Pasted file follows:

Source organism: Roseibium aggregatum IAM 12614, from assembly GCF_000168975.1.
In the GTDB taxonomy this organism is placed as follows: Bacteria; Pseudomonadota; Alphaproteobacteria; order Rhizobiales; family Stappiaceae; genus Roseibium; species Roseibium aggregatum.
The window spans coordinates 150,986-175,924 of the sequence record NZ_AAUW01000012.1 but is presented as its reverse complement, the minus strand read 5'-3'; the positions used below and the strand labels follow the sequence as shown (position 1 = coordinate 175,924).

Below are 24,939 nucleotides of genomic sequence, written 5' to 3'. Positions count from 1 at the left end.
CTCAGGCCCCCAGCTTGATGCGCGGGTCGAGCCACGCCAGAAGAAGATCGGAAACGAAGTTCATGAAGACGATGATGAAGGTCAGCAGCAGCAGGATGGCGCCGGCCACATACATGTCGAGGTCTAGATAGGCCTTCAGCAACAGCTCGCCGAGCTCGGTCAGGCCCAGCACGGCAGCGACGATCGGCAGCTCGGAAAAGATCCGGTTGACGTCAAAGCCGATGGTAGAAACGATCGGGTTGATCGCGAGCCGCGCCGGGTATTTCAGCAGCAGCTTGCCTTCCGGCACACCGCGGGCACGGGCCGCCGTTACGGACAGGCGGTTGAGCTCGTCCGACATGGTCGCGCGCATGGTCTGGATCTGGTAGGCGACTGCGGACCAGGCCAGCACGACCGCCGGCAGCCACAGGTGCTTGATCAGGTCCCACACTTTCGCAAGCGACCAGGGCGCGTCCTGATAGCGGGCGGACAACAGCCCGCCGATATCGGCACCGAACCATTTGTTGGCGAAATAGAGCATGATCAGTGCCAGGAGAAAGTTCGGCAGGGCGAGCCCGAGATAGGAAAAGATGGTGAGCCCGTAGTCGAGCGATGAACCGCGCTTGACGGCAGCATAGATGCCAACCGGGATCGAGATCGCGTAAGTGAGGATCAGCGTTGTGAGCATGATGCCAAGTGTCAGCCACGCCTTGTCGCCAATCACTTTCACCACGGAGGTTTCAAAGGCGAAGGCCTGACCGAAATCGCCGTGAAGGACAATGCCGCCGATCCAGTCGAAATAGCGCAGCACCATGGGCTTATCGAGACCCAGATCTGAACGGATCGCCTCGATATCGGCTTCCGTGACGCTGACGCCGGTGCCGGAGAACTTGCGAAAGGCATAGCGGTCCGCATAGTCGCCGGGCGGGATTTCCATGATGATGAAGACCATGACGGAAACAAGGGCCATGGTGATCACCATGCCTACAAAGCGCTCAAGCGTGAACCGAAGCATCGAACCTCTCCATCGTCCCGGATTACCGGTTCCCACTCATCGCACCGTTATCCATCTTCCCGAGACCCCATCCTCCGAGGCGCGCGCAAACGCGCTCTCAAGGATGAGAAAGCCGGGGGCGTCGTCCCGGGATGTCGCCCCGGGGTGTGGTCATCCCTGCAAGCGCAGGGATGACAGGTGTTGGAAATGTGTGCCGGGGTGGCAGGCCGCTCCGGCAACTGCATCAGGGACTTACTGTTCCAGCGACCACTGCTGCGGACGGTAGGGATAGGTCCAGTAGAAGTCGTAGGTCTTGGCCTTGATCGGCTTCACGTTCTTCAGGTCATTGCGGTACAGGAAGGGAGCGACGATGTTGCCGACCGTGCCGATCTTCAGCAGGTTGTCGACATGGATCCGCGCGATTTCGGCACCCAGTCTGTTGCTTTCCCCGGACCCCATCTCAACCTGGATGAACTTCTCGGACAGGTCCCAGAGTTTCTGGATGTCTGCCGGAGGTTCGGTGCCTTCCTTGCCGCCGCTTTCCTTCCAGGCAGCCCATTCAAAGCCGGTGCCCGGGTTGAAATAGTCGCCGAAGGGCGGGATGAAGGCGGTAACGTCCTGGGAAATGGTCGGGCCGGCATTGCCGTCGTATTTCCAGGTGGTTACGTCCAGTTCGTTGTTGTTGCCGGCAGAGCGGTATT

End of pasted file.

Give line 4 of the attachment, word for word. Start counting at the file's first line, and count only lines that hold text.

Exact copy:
Below are 24,939 nucleotides of genomic sequence, written 5' to 3'. Positions count from 1 at the left end.